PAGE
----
LIST researchers are joining forces to tackle the main challenges of soil sustainability.
From earthworms to micro-algae, multiple living beings inhabit our soil and make this environment a key reservoir of biodiversity and the basis of food security. If one of the links in the chain is weakened, it is the balance of the whole ecosystem that is affected, with significant repercussions on its state of health.
In Luxembourg as with multiple regions around the world, these ecosystems are facing many pressures such as urbanisation, pollution and erosion. A good understanding of soil functioning is of paramount importance as soils play an important role for example in carbon storage and nutrient cycling and are thus an important compartment for climate-change related questions and water quality.
To move towards an increased soil sustainability, LIST researchers gathered their strengths to provide a holistic soil approach to Luxembourg main stakeholders and beyond. In total, more than 15 LIST researchers and engineers have joined a Taskforce to make use of their fields of expertise such as microbial ecology, bioinformatics, industrial microbiology, metagenomics and proteomics, agronomy, hydrology and geochemistry, microscopy, to name just a few.
“From advancing research and methodologies through knowledge sharing to supporting and guiding farmers and environmental and agricultural administrations, it was essential for us to leverage our complementary expertise and foster interaction with our partners. This is why we decided to create a Soil Taskforce”, testified Aaron Firoz, Leader of the Hydro-Climatological Observation and Sensing Technology pole of the Observatory for Climate, Environment and Biodiversity.
After only two months of existence, the TaskForce decided to take advantage of the World Soil Day to meet its main stakeholders and unveil their various and promising research activities to achieve better soil sustainability. An initiative received with great enthusiasm by more than 100 participants from Luxembourg and beyond.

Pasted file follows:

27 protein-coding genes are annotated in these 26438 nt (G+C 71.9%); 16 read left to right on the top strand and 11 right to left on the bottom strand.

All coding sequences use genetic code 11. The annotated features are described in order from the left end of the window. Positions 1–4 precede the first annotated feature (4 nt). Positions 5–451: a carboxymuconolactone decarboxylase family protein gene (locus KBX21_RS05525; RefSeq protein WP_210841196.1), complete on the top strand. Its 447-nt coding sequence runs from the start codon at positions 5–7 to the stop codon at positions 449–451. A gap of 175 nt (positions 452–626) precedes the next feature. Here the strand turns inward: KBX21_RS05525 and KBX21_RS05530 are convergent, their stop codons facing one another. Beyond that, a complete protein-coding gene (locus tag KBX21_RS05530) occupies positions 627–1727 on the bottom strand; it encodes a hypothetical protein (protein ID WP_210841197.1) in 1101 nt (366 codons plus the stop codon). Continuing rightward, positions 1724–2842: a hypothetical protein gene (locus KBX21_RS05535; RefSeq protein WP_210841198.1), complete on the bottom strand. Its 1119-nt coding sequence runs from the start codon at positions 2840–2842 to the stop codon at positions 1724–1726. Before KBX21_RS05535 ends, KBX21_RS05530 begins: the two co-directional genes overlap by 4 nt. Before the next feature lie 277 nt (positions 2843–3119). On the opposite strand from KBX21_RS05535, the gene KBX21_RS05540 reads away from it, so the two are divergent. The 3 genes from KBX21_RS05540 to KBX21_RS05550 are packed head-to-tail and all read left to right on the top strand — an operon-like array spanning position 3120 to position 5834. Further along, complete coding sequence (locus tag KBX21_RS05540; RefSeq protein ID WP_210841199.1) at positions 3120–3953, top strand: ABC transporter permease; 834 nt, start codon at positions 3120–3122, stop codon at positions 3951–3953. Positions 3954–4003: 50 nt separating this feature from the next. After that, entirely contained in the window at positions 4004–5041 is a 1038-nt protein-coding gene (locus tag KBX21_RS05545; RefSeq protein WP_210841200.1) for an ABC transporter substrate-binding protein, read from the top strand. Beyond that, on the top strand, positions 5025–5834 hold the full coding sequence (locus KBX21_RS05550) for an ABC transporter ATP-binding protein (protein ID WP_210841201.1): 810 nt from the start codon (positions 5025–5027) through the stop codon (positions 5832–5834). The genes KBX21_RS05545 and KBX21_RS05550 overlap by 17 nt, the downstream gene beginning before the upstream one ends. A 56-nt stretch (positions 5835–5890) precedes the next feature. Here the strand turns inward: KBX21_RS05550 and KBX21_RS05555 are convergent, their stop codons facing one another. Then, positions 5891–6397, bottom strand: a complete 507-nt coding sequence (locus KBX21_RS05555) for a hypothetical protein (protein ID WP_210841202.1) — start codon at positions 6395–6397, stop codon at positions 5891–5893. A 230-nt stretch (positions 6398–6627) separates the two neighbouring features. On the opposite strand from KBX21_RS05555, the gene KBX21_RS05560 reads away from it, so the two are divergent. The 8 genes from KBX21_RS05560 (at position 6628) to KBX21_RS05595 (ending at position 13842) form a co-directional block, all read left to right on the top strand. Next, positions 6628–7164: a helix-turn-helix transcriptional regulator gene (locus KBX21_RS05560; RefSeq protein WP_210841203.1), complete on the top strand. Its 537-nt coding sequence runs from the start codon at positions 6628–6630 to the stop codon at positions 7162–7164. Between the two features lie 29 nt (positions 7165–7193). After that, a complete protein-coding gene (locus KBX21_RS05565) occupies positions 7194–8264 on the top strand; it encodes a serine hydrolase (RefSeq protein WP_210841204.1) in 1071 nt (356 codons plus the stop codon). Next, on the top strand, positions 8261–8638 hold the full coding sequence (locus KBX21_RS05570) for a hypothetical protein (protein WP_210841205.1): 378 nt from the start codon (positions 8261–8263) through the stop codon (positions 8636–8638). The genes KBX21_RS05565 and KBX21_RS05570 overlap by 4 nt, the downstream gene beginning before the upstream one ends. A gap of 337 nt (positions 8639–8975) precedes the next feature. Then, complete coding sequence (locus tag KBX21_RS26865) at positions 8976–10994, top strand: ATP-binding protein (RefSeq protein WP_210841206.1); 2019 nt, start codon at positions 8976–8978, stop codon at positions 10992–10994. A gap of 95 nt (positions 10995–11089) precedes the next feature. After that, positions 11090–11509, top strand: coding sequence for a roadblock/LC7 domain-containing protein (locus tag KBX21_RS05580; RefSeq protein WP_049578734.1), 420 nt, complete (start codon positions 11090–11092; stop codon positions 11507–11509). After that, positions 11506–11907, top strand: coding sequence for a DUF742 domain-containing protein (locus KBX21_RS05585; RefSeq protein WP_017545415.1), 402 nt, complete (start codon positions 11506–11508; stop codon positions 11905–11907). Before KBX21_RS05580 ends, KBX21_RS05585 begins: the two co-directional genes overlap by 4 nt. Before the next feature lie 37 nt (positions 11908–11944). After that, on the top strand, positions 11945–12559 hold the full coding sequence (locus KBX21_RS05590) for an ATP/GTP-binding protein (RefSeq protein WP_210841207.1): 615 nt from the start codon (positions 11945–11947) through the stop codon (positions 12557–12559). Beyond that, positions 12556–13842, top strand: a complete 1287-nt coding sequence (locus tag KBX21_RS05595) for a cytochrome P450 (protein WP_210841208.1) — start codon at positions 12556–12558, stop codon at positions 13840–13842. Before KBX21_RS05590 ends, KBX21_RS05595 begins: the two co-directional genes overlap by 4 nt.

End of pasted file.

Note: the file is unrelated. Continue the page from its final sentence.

“More than an event, this first initiative was the opportunity to start a new dynamic between all the actors concerned by the soil issues in Luxembourg. For example, we were able to present our work on the quality of Luxembourg soil - both spatially and temporally - thanks to our complementary expertise on micro-organisms abundance”, explained Aaron.
One of the soil research paths followed at LIST is indeed to develop new tools using diatoms as bioindicators in Luxembourg’s soils. These micro-algae are well known to be good indicators of environmental conditions. Nevertheless, many advances in the exploration of new species and identification methodologies remain to be made. “And that’s precisely what we are working on and contributing to by feeding current databases with our findings and knowledge as well as helping to develop such platform”, added Carlos Wetzel, LIST specialist on diatom ecology
Ensuring the sustainability of our soil is a major challenge. Even if all the issues raised cannot be solved, we believe that a holistic approach to soil will allow a better understanding of these ecosystems and to give life to new innovative methodologies meeting these global challenges.